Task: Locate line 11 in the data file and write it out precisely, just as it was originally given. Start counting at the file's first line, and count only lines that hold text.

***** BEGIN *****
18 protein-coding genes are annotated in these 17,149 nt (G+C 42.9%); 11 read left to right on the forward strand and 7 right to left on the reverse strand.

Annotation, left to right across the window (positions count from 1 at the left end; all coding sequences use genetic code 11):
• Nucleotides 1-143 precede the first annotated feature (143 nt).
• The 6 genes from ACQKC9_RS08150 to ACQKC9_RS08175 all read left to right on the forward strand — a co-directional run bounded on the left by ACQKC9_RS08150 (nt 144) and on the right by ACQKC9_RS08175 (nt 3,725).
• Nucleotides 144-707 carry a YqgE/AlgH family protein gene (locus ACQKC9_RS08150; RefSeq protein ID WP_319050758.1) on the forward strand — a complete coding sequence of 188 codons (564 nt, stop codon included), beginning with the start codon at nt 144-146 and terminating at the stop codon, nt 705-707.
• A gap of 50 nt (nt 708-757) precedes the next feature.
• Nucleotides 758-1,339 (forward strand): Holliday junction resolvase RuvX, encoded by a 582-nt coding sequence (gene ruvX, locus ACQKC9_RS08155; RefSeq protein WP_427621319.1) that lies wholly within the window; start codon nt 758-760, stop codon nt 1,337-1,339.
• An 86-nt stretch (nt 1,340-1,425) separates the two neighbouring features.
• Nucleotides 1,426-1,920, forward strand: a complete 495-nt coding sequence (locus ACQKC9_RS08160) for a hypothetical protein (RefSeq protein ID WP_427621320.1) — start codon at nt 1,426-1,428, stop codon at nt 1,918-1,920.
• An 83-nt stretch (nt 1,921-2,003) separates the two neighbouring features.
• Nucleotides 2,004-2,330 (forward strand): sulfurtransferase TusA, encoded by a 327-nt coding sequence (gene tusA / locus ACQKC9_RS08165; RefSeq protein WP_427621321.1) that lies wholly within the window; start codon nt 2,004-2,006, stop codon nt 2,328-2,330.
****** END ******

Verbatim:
• Nucleotides 2,004-2,330 (forward strand): sulfurtransferase TusA, encoded by a 327-nt coding sequence (gene tusA / locus ACQKC9_RS08165; RefSeq protein WP_427621321.1) that lies wholly within the window; start codon nt 2,004-2,006, stop codon nt 2,328-2,330.